If you’re unfamiliar with the DARPA (Defense Advanced Research Projects Agency) Urban Challenge, it’s basically a competition between vehicles that drive themselves in a mock urban environment. This year’s event, which lasted more than six hours, took place at California’s George Air Force Base and involved the robotic cars completing three missions while obeying traffic laws and avoiding colliding with each other and several obstacles.

First place went to the Carnegie Mellon University Tartan Racing Team and their GM Chevrolet Tahoe, which finished roughly 20 minutes ahead of the second placed Stanford team and their autonomous VW Passat. Only six of the eleven vehicles competing actually finished the challenge, and only four teams finished in the allotted six hours.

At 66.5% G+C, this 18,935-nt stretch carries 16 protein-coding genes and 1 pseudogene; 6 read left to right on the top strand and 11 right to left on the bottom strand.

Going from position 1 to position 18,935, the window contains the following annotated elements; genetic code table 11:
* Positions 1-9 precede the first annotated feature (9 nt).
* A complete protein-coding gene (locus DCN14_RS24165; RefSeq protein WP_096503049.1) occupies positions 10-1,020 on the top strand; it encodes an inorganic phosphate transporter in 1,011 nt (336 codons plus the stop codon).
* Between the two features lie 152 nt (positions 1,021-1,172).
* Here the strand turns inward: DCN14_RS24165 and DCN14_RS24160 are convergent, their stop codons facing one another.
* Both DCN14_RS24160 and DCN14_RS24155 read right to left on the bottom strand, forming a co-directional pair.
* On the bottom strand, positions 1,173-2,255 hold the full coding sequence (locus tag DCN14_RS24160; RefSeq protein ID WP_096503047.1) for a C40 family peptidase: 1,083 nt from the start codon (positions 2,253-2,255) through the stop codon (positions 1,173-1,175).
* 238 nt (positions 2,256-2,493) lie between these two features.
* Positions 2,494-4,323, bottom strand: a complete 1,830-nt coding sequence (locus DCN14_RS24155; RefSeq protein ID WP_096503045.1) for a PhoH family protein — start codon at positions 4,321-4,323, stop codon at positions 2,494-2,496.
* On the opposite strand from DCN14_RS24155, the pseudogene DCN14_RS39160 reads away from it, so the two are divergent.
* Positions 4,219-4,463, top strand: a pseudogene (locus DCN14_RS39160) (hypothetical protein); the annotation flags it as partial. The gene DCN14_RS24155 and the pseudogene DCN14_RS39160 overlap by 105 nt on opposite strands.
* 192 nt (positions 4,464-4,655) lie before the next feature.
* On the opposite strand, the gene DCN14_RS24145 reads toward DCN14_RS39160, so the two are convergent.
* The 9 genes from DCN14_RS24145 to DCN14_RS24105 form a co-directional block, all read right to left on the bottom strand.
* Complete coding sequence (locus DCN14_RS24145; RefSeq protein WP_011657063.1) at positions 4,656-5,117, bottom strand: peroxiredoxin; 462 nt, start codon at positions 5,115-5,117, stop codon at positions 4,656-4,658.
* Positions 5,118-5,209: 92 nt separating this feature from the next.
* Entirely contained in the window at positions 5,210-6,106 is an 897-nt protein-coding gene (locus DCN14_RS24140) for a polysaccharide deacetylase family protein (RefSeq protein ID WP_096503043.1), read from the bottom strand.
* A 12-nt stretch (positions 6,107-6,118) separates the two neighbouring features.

The significance of the challenge is the technologies that could one day feature on actual production vehicles. Already we’ve seen active safety systems that automatically apply a vehicle’s brakes or systems that simply warn drivers if an accident is about to occur. It appears the next leap will be cars that require no input from the driver whatsoever.